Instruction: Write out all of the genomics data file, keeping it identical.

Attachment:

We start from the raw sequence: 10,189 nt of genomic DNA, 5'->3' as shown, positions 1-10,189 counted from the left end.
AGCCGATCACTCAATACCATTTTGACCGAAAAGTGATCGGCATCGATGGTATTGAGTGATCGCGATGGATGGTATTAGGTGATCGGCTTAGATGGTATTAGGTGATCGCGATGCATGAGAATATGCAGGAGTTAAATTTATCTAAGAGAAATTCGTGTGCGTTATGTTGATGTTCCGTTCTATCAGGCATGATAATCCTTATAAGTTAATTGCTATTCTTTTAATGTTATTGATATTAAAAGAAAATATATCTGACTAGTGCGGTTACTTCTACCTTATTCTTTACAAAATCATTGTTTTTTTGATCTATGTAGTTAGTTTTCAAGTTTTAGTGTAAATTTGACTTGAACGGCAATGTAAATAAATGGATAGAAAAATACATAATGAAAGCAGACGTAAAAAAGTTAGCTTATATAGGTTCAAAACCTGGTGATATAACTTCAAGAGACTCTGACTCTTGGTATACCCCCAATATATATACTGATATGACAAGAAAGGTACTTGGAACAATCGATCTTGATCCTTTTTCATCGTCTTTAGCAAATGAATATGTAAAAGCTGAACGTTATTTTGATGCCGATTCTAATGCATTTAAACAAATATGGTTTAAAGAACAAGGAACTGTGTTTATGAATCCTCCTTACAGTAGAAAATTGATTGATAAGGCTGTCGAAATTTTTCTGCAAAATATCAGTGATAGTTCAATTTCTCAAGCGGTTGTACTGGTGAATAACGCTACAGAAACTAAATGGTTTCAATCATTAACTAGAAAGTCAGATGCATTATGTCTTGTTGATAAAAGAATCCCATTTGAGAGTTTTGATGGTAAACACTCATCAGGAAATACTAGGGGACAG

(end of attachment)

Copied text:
We start from the raw sequence: 10,189 nt of genomic DNA, 5'->3' as shown, positions 1-10,189 counted from the left end.
AGCCGATCACTCAATACCATTTTGACCGAAAAGTGATCGGCATCGATGGTATTGAGTGATCGCGATGGATGGTATTAGGTGATCGGCTTAGATGGTATTAGGTGATCGCGATGCATGAGAATATGCAGGAGTTAAATTTATCTAAGAGAAATTCGTGTGCGTTATGTTGATGTTCCGTTCTATCAGGCATGATAATCCTTATAAGTTAATTGCTATTCTTTTAATGTTATTGATATTAAAAGAAAATATATCTGACTAGTGCGGTTACTTCTACCTTATTCTTTACAAAATCATTGTTTTTTTGATCTATGTAGTTAGTTTTCAAGTTTTAGTGTAAATTTGACTTGAACGGCAATGTAAATAAATGGATAGAAAAATACATAATGAAAGCAGACGTAAAAAAGTTAGCTTATATAGGTTCAAAACCTGGTGATATAACTTCAAGAGACTCTGACTCTTGGTATACCCCCAATATATATACTGATATGACAAGAAAGGTACTTGGAACAATCGATCTTGATCCTTTTTCATCGTCTTTAGCAAATGAATATGTAAAAGCTGAACGTTATTTTGATGCCGATTCTAATGCATTTAAACAAATATGGTTTAAAGAACAAGGAACTGTGTTTATGAATCCTCCTTACAGTAGAAAATTGATTGATAAGGCTGTCGAAATTTTTCTGCAAAATATCAGTGATAGTTCAATTTCTCAAGCGGTTGTACTGGTGAATAACGCTACAGAAACTAAATGGTTTCAATCATTAACTAGAAAGTCAGATGCATTATGTCTTGTTGATAAAAGAATCCCATTTGAGAGTTTTGATGGTAAACACTCATCAGGAAATACTAGGGGACAG